Ethics is an integral part of any type of professionals. Media professionals most of the times have to work with people living in the society of certain cultural background, so they need to apply media ethics to make their work balanced and moral. Media itself can’t be ethical or unethical but the way media professionals use the media may be ethical or unethical. They should be guided by ethics while taking various decision regarding journalistic activities. Here, ethical standard of Media professionals counts a lot.

Media Ethics is branch of philosophy seeking to help journalist and other media people determine how to behave in their work. In its practical application, it is very much a normative science of conduct, with conduct considered primarily self determined, rational and voluntary. (Mass Media Ethics, pp-1).

“According to Mc Quail, media ethics are ‘Principles of good conduct for media practitioners, bearing in mind the public role to the media in a given society, as well as the claims of individuals.’ They also focus on ‘how’ of media conduct like how the media practitioners should gather information and process them, how to handle these information and present them. As media is thought to be influential and sensitive profession, focus is also given on the conduct of the professionals. “-(MBM Anthology of Media Ethics pp-26).

Gordon and Kottross States: Media ethics concerns right and wrong, good and bad, better and worse actions taken by people working for the medial media themselves, of course, cannot be ethical or unethical- only their staff members can, when we deal with media ethics, we are really concerned with ethical standards of media workers what kinds of actions they take. (MBM Anthology of Media Ethics pp-27)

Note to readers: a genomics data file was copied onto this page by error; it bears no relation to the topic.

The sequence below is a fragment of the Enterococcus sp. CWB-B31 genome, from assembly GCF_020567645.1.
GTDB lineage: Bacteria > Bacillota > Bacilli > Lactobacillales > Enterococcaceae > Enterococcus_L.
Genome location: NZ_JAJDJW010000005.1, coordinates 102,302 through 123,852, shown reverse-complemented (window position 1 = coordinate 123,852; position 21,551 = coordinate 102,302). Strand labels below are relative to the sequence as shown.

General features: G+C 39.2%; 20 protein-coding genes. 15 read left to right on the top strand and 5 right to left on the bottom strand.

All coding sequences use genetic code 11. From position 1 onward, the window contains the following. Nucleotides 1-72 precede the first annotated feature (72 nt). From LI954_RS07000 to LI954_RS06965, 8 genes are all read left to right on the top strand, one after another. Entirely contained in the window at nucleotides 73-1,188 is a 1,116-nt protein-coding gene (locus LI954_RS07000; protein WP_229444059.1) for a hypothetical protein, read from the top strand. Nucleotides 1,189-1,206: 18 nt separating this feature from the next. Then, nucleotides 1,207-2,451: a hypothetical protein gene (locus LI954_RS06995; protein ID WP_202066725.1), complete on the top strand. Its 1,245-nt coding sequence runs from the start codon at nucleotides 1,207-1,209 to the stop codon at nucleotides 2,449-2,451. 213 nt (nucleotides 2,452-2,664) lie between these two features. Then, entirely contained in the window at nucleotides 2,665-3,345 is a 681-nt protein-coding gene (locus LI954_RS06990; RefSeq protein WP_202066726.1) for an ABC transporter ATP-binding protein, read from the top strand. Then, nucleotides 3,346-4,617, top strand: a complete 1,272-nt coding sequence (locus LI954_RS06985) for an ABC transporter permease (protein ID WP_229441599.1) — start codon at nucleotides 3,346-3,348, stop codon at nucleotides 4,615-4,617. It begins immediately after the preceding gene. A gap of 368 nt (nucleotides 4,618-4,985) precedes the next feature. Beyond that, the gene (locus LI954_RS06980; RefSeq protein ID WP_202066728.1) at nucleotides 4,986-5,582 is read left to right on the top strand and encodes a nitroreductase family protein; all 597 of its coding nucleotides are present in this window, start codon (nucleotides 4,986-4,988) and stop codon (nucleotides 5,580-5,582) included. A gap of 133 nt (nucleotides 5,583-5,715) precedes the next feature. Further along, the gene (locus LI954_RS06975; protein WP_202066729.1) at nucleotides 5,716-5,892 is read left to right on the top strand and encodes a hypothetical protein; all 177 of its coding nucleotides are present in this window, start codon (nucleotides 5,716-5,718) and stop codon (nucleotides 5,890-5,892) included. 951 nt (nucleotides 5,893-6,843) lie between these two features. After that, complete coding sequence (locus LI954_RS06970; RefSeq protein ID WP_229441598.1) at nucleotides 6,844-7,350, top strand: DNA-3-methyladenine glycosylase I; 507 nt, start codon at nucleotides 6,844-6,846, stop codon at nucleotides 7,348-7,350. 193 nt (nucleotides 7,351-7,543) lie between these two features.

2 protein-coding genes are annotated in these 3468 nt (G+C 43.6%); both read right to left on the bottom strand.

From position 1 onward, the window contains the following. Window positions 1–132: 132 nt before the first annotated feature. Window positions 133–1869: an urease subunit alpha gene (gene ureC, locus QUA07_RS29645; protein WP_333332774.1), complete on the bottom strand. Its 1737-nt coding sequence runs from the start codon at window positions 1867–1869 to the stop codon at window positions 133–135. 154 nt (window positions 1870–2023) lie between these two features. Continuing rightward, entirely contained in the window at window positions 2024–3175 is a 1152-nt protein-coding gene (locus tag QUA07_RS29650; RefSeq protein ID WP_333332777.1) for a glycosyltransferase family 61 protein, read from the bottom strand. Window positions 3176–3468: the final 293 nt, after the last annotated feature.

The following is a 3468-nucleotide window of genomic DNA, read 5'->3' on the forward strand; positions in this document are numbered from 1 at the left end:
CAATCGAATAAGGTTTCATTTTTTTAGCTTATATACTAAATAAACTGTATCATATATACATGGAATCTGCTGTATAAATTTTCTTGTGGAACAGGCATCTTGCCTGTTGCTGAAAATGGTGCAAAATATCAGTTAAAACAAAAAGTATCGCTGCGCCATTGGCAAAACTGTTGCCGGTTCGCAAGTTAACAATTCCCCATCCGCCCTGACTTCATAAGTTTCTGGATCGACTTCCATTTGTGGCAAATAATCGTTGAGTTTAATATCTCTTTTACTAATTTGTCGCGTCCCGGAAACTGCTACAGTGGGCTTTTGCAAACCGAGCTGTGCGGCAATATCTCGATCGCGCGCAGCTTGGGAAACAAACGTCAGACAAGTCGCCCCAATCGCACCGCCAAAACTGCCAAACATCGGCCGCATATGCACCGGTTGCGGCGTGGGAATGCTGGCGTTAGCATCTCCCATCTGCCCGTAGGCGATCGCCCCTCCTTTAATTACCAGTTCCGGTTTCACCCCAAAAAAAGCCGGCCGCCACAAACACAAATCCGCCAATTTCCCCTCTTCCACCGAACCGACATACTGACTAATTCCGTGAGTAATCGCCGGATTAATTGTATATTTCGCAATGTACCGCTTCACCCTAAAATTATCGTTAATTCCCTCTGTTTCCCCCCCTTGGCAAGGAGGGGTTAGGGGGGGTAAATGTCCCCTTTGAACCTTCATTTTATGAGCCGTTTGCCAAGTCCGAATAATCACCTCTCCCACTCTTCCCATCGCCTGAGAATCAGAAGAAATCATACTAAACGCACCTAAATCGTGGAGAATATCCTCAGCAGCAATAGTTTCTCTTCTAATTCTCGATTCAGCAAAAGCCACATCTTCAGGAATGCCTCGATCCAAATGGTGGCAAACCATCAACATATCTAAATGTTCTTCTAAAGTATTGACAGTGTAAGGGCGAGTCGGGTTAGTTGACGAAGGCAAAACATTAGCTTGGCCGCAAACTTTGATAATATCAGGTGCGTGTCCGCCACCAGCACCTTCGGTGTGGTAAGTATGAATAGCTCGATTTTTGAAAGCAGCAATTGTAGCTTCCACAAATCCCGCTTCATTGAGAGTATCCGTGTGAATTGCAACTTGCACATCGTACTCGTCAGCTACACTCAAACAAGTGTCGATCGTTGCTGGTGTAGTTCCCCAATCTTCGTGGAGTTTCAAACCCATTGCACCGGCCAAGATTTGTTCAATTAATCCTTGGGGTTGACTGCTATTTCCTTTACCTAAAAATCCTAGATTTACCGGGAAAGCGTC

Holistic Understanding of Media Ethics

Despite Nepal having her own distinct cultural identity and her own native ethical ideas , most often we understands ethics in the way Westerners have advocated. This situation needs to be changed.

western morality provides ineffective grounding for duties to others because it cannot show the individual how the performance of these duties is related to achieving a specific conception of good and worthwhile life.

This paper put some light on media ethics from eastern and western perspective.

Media Ethics from Eastern Perspective

Hindu Ethics: Ethics for Hindus stems from Hindu religious texts. Hindus are obligatory to follow guidelines given by those shastras, traditions and customs.. Vedic Scriptures includes what is or is not to be done.

Ethics is directly related to Dharma in Hinduism. Dharma can’t be replaced by any such word like religion in English. Dharma has its own existence. In all those dharma shastras, found in Mahabharata, Ramayana, puranas etc have guidelines for human conduct which will help them to attain final destiny i.e Moksha.

“Vedic Hindu Philosophy, the foremost tradition of philosophy, and expressed in the Sanskrit language, comprises many diverse schools of thought. It is quite interesting that no other philosophical tradition is as rich as what is called Hinduism. It incorporates various views, from extreme spiritual to extreme materialistic. ” (Studying Mass Media Ethics, pp-7)

Different schools of thought within Hindu are categorized within

1) The mainstream Schools: It include six philosophies like Mimamsa, Vedanta, Vaisheshika, Nyaya, Samkhya and Yoga.

2) The Alternative Schools: It consist of Buddhism, Jainism, and Charvaka.

3) The latter-day School: The philosophies under this schools are within Vedic Hindu Tradition, but evolved relatively later, are classified under this. Some of them have belief in VEda; some of them like to attach with other Hindu Dharmasastras like Ramayana, Bhagvaadgeeta; and some of them are very critical to Hinduism.

“HIndu ethics consists a highly refined moral sensibility visualized with standards of character and conduct. Hindu classical philosophers often think about ethics in connection with the notion of Karma, and incarnation. Since, on the presumption of Karma, the nature of ones’ deeds determines one’s future state, the universe includes laws of moral payback.